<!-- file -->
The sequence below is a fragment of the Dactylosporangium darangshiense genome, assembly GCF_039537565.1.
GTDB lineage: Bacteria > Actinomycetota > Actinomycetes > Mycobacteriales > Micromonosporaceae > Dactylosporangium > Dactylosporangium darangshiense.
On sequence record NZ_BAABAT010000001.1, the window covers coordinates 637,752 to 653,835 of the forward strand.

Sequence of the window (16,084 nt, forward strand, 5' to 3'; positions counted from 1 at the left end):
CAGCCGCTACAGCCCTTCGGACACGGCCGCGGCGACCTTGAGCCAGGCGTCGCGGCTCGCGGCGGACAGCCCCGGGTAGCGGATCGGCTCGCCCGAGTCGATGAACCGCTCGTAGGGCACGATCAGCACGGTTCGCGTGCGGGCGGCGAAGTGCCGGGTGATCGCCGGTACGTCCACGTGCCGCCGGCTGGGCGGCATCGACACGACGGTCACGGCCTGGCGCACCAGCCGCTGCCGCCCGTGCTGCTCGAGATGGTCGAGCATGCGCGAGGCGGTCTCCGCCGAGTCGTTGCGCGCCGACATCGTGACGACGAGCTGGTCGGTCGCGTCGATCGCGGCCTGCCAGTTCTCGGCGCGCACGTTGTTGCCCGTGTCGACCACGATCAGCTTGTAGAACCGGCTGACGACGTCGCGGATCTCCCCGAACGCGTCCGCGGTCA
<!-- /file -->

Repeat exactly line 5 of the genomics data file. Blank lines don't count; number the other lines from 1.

CAGCCGCTACAGCCCTTCGGACACGGCCGCGGCGACCTTGAGCCAGGCGTCGCGGCTCGCGGCGGACAGCCCCGGGTAGCGGATCGGCTCGCCCGAGTCGATGAACCGCTCGTAGGGCACGATCAGCACGGTTCGCGTGCGGGCGGCGAAGTGCCGGGTGATCGCCGGTACGTCCACGTGCCGCCGGCTGGGCGGCATCGACACGACGGTCACGGCCTGGCGCACCAGCCGCTGCCGCCCGTGCTGCTCGAGATGGTCGAGCATGCGCGAGGCGGTCTCCGCCGAGTCGTTGCGCGCCGACATCGTGACGACGAGCTGGTCGGTCGCGTCGATCGCGGCCTGCCAGTTCTCGGCGCGCACGTTGTTGCCCGTGTCGACCACGATCAGCTTGTAGAACCGGCTGACGACGTCGCGGATCTCCCCGAACGCGTCCGCGGTCA